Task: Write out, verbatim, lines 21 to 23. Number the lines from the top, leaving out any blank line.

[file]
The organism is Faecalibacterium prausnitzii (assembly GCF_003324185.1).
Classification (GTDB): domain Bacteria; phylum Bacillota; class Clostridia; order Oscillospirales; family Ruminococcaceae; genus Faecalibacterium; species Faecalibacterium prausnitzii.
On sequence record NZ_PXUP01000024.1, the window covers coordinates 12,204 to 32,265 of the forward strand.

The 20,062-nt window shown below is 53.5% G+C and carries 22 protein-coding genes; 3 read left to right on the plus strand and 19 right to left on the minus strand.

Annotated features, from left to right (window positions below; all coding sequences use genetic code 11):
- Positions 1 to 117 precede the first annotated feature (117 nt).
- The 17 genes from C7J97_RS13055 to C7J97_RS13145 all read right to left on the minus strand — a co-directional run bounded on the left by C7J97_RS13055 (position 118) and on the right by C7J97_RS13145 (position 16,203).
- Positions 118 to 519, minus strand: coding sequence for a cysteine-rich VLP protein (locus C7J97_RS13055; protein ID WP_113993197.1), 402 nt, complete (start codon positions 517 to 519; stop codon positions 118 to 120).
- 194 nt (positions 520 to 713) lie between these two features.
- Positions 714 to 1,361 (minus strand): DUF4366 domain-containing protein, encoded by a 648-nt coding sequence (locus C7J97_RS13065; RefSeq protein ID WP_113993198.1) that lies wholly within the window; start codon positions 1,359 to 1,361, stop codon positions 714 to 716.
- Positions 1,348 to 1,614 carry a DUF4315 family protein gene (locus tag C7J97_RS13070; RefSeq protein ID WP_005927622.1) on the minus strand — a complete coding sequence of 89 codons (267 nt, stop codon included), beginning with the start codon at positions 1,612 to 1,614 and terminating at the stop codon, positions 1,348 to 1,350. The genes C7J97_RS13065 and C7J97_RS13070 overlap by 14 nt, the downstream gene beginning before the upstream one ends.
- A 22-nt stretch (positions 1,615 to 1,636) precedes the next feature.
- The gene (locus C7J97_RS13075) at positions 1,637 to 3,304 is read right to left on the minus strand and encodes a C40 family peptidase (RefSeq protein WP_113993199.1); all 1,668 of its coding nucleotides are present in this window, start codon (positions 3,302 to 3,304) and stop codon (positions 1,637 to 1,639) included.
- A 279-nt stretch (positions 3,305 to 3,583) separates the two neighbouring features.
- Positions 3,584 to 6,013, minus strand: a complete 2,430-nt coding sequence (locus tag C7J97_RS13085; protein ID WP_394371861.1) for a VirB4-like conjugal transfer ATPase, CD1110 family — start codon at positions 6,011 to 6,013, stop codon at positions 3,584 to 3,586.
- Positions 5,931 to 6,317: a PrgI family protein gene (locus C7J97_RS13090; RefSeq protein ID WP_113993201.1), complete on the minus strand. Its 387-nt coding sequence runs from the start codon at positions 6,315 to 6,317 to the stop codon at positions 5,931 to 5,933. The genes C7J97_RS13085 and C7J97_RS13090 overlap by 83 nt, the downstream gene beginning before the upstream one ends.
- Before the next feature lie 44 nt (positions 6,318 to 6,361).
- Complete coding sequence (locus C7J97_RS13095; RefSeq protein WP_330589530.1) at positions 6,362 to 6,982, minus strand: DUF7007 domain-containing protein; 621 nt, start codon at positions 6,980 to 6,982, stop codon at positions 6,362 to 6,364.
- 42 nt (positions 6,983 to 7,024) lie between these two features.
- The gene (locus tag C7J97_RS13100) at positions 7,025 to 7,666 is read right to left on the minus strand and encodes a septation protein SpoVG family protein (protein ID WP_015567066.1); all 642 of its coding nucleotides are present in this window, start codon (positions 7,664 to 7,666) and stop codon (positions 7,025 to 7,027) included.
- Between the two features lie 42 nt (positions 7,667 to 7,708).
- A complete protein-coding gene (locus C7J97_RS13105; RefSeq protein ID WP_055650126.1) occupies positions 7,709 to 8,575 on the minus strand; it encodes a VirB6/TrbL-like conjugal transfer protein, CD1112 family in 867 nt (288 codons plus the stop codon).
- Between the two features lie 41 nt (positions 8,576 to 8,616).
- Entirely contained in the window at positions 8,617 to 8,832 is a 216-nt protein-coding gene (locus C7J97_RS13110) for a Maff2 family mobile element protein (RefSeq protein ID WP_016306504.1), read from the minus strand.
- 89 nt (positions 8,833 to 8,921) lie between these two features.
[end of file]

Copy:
- Between the two features lie 42 nt (positions 7,667 to 7,708).
- A complete protein-coding gene (locus C7J97_RS13105; RefSeq protein ID WP_055650126.1) occupies positions 7,709 to 8,575 on the minus strand; it encodes a VirB6/TrbL-like conjugal transfer protein, CD1112 family in 867 nt (288 codons plus the stop codon).
- Between the two features lie 41 nt (positions 8,576 to 8,616).